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Implementation of Internal Certification Programs as Professional Development Opportunities to Aid in the Engagement of Nurses and Medical Assistants in the Ambulatory Care Setting

Credits: None available.

Background: A highly engaged and well-trained workforce is vital to safe and effective care. Our organization identified a concerning, downward trend in employee engagement scores and convened a cross-functional workgroup to identify contributing factors and develop solutions. One contributing factor was the lack of opportunity for professional development and advancement.
Method: A survey was developed to assess not only team member level of interest, but also the perceived value of professional development, certification, continuing education, and advanced degree opportunities. The survey was administered to all 386 clinical non-provider staff members, including registered nurses (RNs), licensed practical nurses (LPNs), and medical assistants (MAs). We achieved an excellent 78% response rate. 75% of all respondents reported that they would value receiving a non-credit certificate for completion of an internal professional development course. Additionally, we queried motivation associated with their choice. Specifically, our RNs indicated that their top three reasons for pursuing advanced degrees or certification were to 1) improve the quality of patient care, 2) increase job opportunities within the organization, and 3) advance personal commitment to professionalism. Allowance of free text comments resulted in additional information such as concerns related to cost and schedule challenges.
Intervention: This poster presentation will focus specifically on the development of internal certification programs that provide value to the participant and align with organizational goals. An advance care planning (ACP) course and an advanced electrocardiogram (ECG) course were developed and implemented. A return on investment analysis for the ACP course predicted positive results through increased completion of ACP conversations, which is often a reimbursed, but underutilized service, as well as employee engagement. Both courses included didactic instruction, simulation, case studies and a written final assessment. Expectations were established that, following certification, participants would commit to actively using these skills in the ambulatory care environment by completion of a targeted number of ACP visits or ECGs, respectively. Recertification is available following completion of a biennial refresher course. All courses are offered during work hours with manager approval at no cost to the employee.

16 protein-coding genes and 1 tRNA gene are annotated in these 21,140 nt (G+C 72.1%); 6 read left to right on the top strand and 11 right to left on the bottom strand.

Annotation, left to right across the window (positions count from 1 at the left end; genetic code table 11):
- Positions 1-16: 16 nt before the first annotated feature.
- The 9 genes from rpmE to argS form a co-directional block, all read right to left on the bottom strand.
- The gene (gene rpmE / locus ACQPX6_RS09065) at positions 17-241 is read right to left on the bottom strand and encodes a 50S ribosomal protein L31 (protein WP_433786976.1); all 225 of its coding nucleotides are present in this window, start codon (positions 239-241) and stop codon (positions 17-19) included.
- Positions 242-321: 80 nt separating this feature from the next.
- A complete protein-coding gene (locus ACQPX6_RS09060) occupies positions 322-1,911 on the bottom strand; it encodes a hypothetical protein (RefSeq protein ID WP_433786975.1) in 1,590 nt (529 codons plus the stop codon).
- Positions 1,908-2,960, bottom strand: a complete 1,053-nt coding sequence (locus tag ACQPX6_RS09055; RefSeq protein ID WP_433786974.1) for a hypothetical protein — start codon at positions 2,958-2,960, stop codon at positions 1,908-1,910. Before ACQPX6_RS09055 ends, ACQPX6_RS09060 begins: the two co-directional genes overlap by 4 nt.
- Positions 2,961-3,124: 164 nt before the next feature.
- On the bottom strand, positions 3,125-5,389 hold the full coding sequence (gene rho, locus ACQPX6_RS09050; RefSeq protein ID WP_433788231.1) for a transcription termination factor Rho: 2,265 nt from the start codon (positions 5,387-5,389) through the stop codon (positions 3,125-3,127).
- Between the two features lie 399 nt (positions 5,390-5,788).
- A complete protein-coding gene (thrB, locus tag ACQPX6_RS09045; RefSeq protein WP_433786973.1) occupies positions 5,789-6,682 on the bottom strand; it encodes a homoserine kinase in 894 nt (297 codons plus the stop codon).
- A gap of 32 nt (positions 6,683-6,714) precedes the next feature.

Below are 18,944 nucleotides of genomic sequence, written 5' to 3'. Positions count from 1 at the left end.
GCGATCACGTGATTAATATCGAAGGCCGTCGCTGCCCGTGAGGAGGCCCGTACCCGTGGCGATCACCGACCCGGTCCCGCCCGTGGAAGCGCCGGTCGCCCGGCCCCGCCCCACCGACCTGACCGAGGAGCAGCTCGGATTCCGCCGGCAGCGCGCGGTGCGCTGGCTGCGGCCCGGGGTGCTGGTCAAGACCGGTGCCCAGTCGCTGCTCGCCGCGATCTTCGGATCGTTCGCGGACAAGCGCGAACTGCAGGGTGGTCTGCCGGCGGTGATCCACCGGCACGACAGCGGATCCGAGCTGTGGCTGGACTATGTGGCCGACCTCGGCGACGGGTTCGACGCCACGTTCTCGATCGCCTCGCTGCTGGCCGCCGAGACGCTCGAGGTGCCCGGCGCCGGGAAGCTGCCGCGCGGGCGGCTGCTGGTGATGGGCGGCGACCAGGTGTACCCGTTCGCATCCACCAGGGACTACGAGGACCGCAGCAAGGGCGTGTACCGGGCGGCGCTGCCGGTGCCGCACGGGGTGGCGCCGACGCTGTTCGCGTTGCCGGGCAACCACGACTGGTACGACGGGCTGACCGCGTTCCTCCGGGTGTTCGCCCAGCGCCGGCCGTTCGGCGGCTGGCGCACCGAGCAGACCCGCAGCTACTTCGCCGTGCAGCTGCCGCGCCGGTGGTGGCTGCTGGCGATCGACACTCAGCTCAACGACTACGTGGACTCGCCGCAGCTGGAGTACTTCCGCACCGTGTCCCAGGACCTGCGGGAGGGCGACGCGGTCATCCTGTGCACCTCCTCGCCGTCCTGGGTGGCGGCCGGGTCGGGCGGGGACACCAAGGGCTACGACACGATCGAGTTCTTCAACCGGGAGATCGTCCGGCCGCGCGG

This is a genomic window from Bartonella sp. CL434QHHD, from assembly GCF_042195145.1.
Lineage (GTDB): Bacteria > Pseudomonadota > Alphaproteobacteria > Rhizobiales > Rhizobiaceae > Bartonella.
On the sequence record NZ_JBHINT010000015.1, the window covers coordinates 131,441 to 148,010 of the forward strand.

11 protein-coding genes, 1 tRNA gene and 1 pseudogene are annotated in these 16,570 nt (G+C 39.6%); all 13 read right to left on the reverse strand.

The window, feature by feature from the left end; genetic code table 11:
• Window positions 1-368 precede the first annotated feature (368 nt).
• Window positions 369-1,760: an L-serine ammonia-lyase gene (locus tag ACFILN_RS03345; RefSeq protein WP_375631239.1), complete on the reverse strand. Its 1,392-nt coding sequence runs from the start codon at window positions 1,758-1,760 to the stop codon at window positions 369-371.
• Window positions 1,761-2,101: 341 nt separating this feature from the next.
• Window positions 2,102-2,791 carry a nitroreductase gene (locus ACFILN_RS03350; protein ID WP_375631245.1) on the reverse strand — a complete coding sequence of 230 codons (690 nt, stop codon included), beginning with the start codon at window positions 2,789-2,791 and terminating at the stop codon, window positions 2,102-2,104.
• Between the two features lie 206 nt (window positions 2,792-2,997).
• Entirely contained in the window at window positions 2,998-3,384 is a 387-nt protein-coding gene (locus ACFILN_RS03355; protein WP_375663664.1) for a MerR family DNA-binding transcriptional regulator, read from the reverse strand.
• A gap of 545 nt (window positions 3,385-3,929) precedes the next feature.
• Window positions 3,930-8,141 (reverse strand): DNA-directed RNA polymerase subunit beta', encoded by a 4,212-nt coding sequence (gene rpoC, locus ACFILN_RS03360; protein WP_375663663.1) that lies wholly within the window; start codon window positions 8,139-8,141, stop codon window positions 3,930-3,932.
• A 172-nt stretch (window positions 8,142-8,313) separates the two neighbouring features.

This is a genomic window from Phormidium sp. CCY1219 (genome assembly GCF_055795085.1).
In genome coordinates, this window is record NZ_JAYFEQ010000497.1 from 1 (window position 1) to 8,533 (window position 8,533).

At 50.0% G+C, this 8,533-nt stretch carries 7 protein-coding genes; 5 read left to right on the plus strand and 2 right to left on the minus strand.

Results: 84 clinical staff have completed ACP training. Between August 2020 and May 2021, the number of completed ACP visits increased by 4.8%. 13 support staff have successfully completed the ECG course since its inception in June 2022. Class evaluations confirmed the perceived value of professional development opportunities that was reported on the survey.
Discussion: Participation rate and evaluation results indicate that internal certification courses can be a cost-effective, multi-purpose solution to advance staff skills for top-of-license work and engage team members in their professional development. High-quality care and improved patient outcomes can help engage both patients and team members. The fast pace of change in health care necessitates the creation of time- and cost-effective methods to improve patient care as well as engage staff in their development.
Limitations: During the implementation of the courses, the organization changed engagement survey platforms, making a direct comparison of pre- and post-engagement challenging.



Credits: None available.

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